Democratic presidential candidate Bernie Sanders speaks during a rally in Brooklyn on April 8. (Kena Betancur/AFP/Getty Images)

If Bernie Sanders were someone other than a secular Jewish democratic socialist, it might be thought of as a “Hail Mary” moment for him.

The senator from Vermont has decided to step off the campaign trail for two crucial days before what could be a do-or-die primary in New York to attend a conference on income inequality at the Vatican.

Polls show him with a double-digit deficit against front-runner Hillary Clinton, and Sanders desperately needs a strong showing in the April 19 primary if he wants to chip away at her delegate lead.

The Vatican gathering, hosted by the Pontifical Academy of Social Sciences, is an event that allows Sanders to showcase his commitment to the issue that is the cornerstone of his presidential campaign. And it may win points with Catholic voters, as well as Pope Francis’s legions of liberal fans.

However, it is difficult to imagine that any political benefits of the visit would outweigh those that Sanders might reap from spending those two days making his case directly to New York voters.

And the Vatican is already showing some sensitivity to the prospect of giving a platform to a presidential candidate, given that Francis has already been drawn into the election fray once before, when he tangled with GOP front-runner Donald Trump on the issue of immigration.

Sanders’s move came as a surprise — even to his own chief strategist.

“I really haven’t been that involved” in the decision, his political consultant Tad Devine said in an interview. “There wasn’t a big circle on this one.”

Sanders is a big fan of Francis — who has himself been described as a socialist.

But it is not certain whether Sanders will have an opportunity to meet the pontiff, much less be seen with him publicly.

“That is not yet clear. It is something I would very much like to do. The pope’s schedule is determined by the Vatican, but I would certainly be enthusiastic about it,” Sanders said. “I think there is a possibility, but that has not been scheduled.”

Sanders campaign manager Jeff Weaver said: “There really wasn’t any discussion of the politics of this. Bernie felt it was very important to accept the invitation, given his affinity for the pope.”

As for the fact that the trip comes at a critical moment on the electoral calendar, Weaver said: “The timing is what it is. He was very honored by the invitation and wanted to accept.”

Sanders expects to head for Rome shortly after Thursday’s Democratic debate and return to New York the following Saturday.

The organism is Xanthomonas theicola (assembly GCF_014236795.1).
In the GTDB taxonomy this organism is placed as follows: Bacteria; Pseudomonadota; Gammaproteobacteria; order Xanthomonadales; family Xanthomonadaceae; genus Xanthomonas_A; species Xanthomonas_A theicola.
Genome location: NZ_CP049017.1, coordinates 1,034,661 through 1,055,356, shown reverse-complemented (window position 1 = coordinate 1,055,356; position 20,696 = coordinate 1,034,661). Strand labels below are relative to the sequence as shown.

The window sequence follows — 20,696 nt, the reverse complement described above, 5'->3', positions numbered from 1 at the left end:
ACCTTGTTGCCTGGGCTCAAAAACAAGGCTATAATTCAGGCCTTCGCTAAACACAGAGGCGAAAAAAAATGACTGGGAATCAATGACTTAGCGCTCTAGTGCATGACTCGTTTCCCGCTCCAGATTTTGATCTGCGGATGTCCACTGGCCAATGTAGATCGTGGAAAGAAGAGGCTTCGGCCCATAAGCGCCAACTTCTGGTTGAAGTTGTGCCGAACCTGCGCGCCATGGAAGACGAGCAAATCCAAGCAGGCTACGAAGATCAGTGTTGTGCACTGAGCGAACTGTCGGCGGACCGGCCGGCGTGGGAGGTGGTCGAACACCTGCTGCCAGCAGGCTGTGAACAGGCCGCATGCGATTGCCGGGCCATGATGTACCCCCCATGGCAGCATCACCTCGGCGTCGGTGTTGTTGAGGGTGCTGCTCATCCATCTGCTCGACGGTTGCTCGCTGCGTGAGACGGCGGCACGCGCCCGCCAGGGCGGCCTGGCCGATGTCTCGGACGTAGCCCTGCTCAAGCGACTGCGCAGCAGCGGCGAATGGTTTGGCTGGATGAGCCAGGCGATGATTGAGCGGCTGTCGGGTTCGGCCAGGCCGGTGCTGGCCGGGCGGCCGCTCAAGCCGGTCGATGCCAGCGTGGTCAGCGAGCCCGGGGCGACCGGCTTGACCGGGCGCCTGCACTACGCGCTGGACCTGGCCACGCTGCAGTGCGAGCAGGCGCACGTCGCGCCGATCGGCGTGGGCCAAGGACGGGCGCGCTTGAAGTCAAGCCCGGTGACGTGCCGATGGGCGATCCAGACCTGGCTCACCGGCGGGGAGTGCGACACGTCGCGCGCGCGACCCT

There also appears to be some confusion as to how Sanders finagled what he described as an invitation “to talk about an issue that is very dear to my heart, which is how we create a moral economy that works for all of the people rather than just the top 1 percent.”

Shortly after the visit was announced, Bloomberg News quoted Margaret Archer, the president of the Pontifical Academy of Social Sciences, saying that Sanders had committed a “monumental discourtesy” by failing to contact her office in advance.

However, Bishop Marcelo Sánchez Sorondo, the academy’s chancellor, said that he had arranged the invitation and that Sanders’s presence is welcome.

The Sanders campaign produced a copy of the invitation, signed by Sánchez Sorondo. Sanders said he expects to speak at the conference for about 15 minutes — about a quarter of the time he devotes to a typical stump speech.

Sanders, who would be the nation’s first Jewish president, often refers to Francis on the campaign trail, praising his leadership on economic and environmental issues. Sanders said he thinks that he will be the only U.S. public official speaking at the gathering.

In the meantime, he is keeping a busy schedule in New York. On Friday, Sanders held a pair of rallies in Brooklyn and made a string of media appearances.

“I have not forgotten where I was born, which is Brooklyn!” he said at his second rally in a borough that also is the site of Clinton’s national campaign headquarters.

Sanders has won six of the last seven states to hold primaries or caucuses, including Wisconsin on Tuesday. The Democratic race has grown more contentious in recent days, and Sanders has gone so far as to say that Clinton is not qualified to be president because of “her views and her actions on a number of the major issues facing this country, and the way she’s run this campaign in terms of how she’s raised her money.”

The outspoken pope, meanwhile, has already been part of the U.S. election story line.

In February, while on a visit to Mexico, Francis criticized Trump, telling reporters aboard the papal plane that anybody who wants to build border walls “is not Christian.”

Trump, a Presbyterian, fired back: “For a religious leader to question a person’s faith is disgraceful.”

The exchange made even Trump campaign officials queasy, but the celebrity billionaire nonetheless went on to win the South Carolina primary two days later by a comfortable margin.

Wagner reported from New York.